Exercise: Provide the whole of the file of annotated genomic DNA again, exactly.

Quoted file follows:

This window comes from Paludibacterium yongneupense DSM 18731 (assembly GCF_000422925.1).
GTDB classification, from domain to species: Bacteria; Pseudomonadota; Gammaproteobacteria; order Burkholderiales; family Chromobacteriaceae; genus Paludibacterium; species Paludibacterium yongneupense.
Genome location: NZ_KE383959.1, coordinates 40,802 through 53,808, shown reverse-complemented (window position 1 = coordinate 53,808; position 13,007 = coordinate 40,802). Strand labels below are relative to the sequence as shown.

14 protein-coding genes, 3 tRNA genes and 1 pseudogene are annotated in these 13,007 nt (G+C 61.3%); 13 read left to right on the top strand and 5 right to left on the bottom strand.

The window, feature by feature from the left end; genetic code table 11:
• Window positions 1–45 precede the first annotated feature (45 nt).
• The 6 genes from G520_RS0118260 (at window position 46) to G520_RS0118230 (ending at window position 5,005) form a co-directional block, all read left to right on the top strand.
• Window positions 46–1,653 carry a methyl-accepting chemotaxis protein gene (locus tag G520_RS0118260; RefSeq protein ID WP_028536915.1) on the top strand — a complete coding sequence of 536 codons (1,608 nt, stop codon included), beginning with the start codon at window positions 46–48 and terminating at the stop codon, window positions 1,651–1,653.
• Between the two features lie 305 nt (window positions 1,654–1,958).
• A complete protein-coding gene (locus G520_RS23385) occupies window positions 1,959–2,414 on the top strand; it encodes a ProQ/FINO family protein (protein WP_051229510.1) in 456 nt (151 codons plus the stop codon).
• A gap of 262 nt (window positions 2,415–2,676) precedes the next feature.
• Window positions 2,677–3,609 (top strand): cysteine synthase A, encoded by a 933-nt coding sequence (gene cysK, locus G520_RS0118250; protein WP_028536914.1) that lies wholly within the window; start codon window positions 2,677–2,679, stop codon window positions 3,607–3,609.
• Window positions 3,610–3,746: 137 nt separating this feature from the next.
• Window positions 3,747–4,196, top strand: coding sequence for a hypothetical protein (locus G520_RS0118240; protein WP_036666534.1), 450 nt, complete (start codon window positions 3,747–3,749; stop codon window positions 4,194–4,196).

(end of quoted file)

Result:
This window comes from Paludibacterium yongneupense DSM 18731 (assembly GCF_000422925.1).
GTDB classification, from domain to species: Bacteria; Pseudomonadota; Gammaproteobacteria; order Burkholderiales; family Chromobacteriaceae; genus Paludibacterium; species Paludibacterium yongneupense.
Genome location: NZ_KE383959.1, coordinates 40,802 through 53,808, shown reverse-complemented (window position 1 = coordinate 53,808; position 13,007 = coordinate 40,802). Strand labels below are relative to the sequence as shown.

14 protein-coding genes, 3 tRNA genes and 1 pseudogene are annotated in these 13,007 nt (G+C 61.3%); 13 read left to right on the top strand and 5 right to left on the bottom strand.

The window, feature by feature from the left end; genetic code table 11:
• Window positions 1–45 precede the first annotated feature (45 nt).
• The 6 genes from G520_RS0118260 (at window position 46) to G520_RS0118230 (ending at window position 5,005) form a co-directional block, all read left to right on the top strand.
• Window positions 46–1,653 carry a methyl-accepting chemotaxis protein gene (locus tag G520_RS0118260; RefSeq protein ID WP_028536915.1) on the top strand — a complete coding sequence of 536 codons (1,608 nt, stop codon included), beginning with the start codon at window positions 46–48 and terminating at the stop codon, window positions 1,651–1,653.
• Between the two features lie 305 nt (window positions 1,654–1,958).
• A complete protein-coding gene (locus G520_RS23385) occupies window positions 1,959–2,414 on the top strand; it encodes a ProQ/FINO family protein (protein WP_051229510.1) in 456 nt (151 codons plus the stop codon).
• A gap of 262 nt (window positions 2,415–2,676) precedes the next feature.
• Window positions 2,677–3,609 (top strand): cysteine synthase A, encoded by a 933-nt coding sequence (gene cysK, locus G520_RS0118250; protein WP_028536914.1) that lies wholly within the window; start codon window positions 2,677–2,679, stop codon window positions 3,607–3,609.
• Window positions 3,610–3,746: 137 nt separating this feature from the next.
• Window positions 3,747–4,196, top strand: coding sequence for a hypothetical protein (locus G520_RS0118240; protein WP_036666534.1), 450 nt, complete (start codon window positions 3,747–3,749; stop codon window positions 4,194–4,196).